Having a 20Mb/sec connection is not that usefull if you can't use it most of the time.

Re:250G/month is a bandwidth (0)

Anonymous Coward | more than 3 years ago | (#35479798)

LOL, you think consumer broadband is an unlimited pipe to be used 24/7. Nice entitlement attitude!

Re:250G/month is a bandwidth (2)

Shikaku (1129753) | more than 3 years ago | (#35480018)

Except, unlike water, gas, and other "utilities," it costs nothing to transmit.

There's people working on the servers and cables, but they aren't upgrading anything. Some customer support lines, yeah. But how much per GB do you think it really costs them to send it?

Re:250G/month is a bandwidth (0)

Anonymous Coward | more than 3 years ago | (#35479828)

250GB/month = 250*100*8/(30*24*60*60) = 771Kb/sec

You missed a digit or two

Re:250G/month is a bandwidth (1)

Maxo-Texas (864189) | more than 3 years ago | (#35479854)

I think 16 or 12 hours a day would be more reasonable (so 150% to 200% of your number).
But otherwise, it seems reasonable.

As lots of users use 250gb each, it should drive increases in the monthly bandwidth.
250gb is kinda low-- 500gb would probably be more reasonable (until we figure out new uses).

I can see sneakernets coming into existence around some things like distribution downloads. (each person downloads something and then passes blu-ray disks around).

AT&T adds Data Caps (1)

Bobfrankly1 (1043848) | more than 3 years ago | (#35479754)

Just as I'm dumping them. They keep raising their rates, while making their service suck more and more. Great business plan AT&T!

"Cloud" (1)

moberry (756963) | more than 3 years ago | (#35479756)

Interesting way things are going. Internet companies are slowly forcing us to host everything we "own" in the "cloud", while ISP's are slowly enforcing usage caps. At some point we won't have enough bandwidth to bandwidth to access anything.

no problem with caps (1)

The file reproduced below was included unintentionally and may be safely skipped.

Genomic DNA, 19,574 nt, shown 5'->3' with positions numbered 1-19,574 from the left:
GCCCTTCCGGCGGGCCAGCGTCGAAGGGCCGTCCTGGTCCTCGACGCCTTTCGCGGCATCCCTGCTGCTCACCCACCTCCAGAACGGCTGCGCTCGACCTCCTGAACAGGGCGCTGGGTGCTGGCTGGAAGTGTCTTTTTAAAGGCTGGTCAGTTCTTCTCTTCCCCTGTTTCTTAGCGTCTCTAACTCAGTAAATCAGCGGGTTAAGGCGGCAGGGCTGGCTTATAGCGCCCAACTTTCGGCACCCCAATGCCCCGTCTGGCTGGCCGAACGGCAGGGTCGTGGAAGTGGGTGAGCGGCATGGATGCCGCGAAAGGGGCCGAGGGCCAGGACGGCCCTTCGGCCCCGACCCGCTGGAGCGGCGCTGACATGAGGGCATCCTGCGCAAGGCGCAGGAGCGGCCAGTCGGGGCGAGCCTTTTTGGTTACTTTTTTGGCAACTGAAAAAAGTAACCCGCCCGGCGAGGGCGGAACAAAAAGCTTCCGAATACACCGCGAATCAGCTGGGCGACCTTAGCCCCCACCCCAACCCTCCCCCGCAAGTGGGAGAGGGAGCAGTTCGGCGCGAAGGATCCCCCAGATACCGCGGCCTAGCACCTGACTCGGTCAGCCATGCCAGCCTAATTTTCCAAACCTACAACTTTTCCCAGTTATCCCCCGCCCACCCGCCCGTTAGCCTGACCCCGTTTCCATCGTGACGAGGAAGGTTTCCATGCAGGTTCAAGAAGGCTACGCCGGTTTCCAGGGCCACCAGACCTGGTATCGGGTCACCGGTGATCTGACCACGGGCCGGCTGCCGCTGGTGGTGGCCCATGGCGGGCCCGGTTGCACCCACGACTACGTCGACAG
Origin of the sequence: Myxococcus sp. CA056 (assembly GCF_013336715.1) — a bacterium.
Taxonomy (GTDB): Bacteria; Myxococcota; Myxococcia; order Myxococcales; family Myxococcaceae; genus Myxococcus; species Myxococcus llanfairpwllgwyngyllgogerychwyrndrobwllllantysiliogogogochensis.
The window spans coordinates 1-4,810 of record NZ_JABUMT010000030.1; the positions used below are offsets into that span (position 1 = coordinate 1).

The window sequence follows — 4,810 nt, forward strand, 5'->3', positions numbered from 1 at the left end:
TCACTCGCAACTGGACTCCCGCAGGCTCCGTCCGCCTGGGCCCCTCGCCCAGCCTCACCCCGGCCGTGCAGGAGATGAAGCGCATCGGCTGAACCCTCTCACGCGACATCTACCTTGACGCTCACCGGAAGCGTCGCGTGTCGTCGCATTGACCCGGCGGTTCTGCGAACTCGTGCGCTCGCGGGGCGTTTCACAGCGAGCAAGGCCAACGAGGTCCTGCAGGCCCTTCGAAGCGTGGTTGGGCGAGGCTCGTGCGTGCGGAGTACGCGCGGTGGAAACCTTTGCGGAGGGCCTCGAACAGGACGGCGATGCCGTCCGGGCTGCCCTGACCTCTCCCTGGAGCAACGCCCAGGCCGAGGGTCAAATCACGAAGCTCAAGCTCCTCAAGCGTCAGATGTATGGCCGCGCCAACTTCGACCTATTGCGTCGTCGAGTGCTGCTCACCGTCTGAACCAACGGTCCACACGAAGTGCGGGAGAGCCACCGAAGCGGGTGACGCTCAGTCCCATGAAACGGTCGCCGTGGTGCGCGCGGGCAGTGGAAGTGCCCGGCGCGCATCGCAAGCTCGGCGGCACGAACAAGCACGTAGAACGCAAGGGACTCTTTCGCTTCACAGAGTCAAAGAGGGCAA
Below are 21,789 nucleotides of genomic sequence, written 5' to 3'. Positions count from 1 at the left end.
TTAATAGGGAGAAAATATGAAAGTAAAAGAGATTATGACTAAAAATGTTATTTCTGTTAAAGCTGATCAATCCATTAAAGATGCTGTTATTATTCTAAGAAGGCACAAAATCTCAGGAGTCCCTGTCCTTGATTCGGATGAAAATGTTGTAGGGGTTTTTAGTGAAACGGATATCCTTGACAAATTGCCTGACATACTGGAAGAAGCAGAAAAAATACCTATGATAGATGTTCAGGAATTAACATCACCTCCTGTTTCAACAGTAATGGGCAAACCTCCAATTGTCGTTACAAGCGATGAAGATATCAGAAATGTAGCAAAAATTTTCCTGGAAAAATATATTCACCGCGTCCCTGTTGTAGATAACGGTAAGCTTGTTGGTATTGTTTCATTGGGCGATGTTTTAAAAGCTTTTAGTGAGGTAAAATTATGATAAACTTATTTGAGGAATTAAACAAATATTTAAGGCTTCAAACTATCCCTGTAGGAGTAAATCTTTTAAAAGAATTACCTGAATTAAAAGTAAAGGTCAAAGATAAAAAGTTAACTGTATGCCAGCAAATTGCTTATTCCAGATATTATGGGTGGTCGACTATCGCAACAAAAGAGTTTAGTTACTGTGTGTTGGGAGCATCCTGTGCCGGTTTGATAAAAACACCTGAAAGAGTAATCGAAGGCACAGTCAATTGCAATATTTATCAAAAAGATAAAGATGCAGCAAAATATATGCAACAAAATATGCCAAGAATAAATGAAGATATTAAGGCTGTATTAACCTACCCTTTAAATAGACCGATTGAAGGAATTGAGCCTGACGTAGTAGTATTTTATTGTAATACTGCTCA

MyLongNickName (822545) | more than 3 years ago | (#35479780)

I have no problem with caps as long as they are well advertised and your usage is plainly knowable real-time. I am not sure why we think you should be able to consume as much as you want for no addition fee. My mom likely uses 1GB or less a month... why should she get charged the same as me who uses 100GB easily? Granted, it shouldn't be linear... but I put more load on the system, I should pay more.

On the liberal side, I think we should mandate competition in every market and a minimum 1Mb line for all Americans.

Better than Comcast (1)

Conspiracy_Of_Doves (236787) | more than 3 years ago | (#35479820)

I suppose that's better than having a cap but refusing to admit it, or refusing to give any indication of what the cap might actually be.

This isn't about bandwidth, it's about usage (5, Insightful)

ThomasBHardy (827616) | more than 3 years ago | (#35479848)

Here's the thing, ATT will be capping the bandwidth of "Internet" usage. This is separate from the usage of the streaming HDTV signal that ATT provides to U-verse customers. One could run the TV streaming 24x7 and record 4 shows at once and run many times the bandwidth cap and there's no cap or additional fees. The issue lies in what you do with your computers. They are basically coming out and admitting that it's not a bandwidth issue, it's a services issues. ATT wants to own parts of what you do such as cloud gaming services and video streaming services. When you use their services they can be exempted from the caps, thus crushing competition like Netflix or Hulu. This isn't about bandwidth or caps or infrastructure, It's about greed and it's about net neutrality. Does anyone find it coincidental that this comes the week after the FCC net neutrality rules got struck down?